ETFs appeal to many different types of investors because their low fees, tax efficiency and indexed approach make them a natural fit for long-term investors. Also, the ability to buy and sell ETFs during the day makes them attractive to traders.
There is also a middle ground of investors and advisors who use ETFs in so-called tactical asset allocation. “This strategy allows portfolio managers to create extra value by taking advantage of certain situations in the marketplace,” Investopedia explains. “It is as a moderately active strategy since managers return to the portfolio’s original strategic asset mix when desired short-term profits are achieved.”
ETFs can also be used in trend-following strategies centered around the 200-day moving averages. [An ETF Trend-Following Plan for All Seasons]
Some investors wonder how much they should trade ETFs. The answer, of course, depends on your individual situation, tolerance for risk, and other factors.
While some may “set-and-forget” ETF holdings, investors should still maintain some semblance of checking allocations if only to get into the habit of actively keeping tabs on the investments.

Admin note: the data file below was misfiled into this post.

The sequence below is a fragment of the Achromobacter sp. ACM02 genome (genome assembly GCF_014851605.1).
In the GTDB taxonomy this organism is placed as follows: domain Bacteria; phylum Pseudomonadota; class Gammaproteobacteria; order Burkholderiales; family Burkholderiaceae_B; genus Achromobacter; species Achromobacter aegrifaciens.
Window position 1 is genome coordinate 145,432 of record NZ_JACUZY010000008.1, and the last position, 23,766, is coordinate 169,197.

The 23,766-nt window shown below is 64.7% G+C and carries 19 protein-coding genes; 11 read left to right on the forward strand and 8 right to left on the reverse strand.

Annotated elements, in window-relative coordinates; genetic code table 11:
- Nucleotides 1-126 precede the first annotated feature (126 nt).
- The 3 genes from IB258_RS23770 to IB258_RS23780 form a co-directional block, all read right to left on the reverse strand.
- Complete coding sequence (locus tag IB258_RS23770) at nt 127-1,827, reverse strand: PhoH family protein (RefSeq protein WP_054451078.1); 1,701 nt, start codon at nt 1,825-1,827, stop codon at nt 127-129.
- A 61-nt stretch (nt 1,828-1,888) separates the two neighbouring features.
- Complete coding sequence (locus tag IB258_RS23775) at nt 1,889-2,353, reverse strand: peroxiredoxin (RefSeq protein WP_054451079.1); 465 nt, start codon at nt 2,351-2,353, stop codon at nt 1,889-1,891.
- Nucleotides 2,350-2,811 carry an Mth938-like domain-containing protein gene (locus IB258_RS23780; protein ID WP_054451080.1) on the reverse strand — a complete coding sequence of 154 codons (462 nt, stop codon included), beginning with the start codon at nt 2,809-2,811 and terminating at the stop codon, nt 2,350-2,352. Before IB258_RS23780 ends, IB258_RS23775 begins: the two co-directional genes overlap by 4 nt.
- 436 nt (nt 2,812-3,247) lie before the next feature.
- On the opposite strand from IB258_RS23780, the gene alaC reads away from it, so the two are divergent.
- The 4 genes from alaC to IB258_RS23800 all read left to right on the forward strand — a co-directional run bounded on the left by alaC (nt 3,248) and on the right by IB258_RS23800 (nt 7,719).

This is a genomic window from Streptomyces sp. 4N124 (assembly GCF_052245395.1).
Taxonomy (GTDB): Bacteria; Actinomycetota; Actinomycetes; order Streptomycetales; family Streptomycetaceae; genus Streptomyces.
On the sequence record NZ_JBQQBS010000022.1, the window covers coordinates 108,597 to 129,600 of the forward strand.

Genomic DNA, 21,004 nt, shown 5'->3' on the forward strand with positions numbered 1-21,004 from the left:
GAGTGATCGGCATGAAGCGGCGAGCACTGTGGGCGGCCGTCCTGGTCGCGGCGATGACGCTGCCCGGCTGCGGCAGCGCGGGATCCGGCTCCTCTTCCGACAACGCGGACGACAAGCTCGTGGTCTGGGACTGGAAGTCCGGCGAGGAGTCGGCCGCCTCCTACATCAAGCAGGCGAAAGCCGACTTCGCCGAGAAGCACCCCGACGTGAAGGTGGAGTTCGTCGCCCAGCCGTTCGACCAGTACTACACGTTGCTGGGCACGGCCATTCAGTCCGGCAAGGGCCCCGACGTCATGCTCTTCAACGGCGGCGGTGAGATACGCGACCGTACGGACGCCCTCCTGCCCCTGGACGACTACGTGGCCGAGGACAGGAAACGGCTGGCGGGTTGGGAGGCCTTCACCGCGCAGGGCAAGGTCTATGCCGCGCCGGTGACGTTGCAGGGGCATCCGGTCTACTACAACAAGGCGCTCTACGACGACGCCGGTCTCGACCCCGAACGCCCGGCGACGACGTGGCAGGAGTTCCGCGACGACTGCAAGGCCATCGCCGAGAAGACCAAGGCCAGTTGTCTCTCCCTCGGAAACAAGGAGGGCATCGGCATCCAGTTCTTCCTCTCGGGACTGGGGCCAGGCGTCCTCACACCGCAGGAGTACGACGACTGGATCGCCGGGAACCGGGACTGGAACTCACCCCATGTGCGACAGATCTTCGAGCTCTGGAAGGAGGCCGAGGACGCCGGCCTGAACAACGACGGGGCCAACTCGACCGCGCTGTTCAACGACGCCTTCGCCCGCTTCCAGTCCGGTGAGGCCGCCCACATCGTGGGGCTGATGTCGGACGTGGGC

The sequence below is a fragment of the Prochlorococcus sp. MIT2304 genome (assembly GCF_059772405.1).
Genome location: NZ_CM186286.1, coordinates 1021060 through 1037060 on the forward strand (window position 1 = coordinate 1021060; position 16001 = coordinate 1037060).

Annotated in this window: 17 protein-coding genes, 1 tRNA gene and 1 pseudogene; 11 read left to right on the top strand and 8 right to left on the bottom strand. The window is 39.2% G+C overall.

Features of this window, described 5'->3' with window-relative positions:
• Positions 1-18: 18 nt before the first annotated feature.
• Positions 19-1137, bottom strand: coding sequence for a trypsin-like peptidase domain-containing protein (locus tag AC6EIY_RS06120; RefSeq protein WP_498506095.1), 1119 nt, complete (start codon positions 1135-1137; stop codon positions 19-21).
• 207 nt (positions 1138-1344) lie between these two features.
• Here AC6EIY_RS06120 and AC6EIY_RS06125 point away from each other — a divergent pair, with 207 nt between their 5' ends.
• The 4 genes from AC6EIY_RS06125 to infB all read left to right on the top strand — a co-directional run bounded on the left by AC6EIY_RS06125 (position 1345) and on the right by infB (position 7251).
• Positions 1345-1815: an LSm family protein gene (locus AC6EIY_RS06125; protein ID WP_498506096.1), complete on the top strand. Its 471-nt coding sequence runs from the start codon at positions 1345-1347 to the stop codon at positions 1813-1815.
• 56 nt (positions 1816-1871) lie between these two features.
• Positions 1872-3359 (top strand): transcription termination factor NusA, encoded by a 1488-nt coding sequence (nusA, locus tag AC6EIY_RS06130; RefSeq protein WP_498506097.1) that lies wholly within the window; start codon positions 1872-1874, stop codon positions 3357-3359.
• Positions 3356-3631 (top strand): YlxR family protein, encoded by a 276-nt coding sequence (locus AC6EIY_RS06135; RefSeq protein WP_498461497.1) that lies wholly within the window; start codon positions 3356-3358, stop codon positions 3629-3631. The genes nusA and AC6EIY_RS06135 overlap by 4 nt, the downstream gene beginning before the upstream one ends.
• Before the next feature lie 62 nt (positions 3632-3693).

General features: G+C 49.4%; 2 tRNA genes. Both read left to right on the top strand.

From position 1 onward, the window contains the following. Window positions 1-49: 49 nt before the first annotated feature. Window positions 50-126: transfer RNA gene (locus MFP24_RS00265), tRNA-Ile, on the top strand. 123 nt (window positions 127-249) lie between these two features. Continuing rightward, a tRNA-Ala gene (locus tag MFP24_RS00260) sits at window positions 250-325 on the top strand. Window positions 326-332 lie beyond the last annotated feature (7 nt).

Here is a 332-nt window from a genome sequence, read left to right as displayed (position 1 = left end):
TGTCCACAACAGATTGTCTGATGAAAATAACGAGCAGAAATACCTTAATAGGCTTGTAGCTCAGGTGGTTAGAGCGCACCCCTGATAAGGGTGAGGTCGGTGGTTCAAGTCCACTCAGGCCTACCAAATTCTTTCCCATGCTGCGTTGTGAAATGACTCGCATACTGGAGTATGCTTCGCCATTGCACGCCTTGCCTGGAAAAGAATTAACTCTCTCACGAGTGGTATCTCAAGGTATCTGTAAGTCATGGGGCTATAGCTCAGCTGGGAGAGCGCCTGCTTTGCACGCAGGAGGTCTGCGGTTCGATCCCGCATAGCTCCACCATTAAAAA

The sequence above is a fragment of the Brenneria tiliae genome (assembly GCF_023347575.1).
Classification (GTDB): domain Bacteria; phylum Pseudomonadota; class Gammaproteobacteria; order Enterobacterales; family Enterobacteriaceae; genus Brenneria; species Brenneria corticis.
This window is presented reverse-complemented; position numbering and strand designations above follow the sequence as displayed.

“A basket of ETFs certainly gives investors more diversity, more protection, but it’s good for all investors to get into the habit of looking regularly and asking, ‘Am I on track to meet my goals?’” Rajiv Silgardo, co-chief executive at BMO Global Asset Management, said, reports Eric Lam for the Financial Post. “One of the major lessons of the past few years is that ‘buy and hold’ does not mean ‘buy and forget.’”
Investors tend to get lulled into complacency as the ETF investment tool, with its cheap, broad market index approach, fits well with buy-and-hold investors. ETFs have an average expense ratio of about 0.55%, whereas the average expense on actively managed equity funds in 2011 was 0.93%, according to the Investment Company Institute. [What is an ETF? — Part 8: Trading Costs]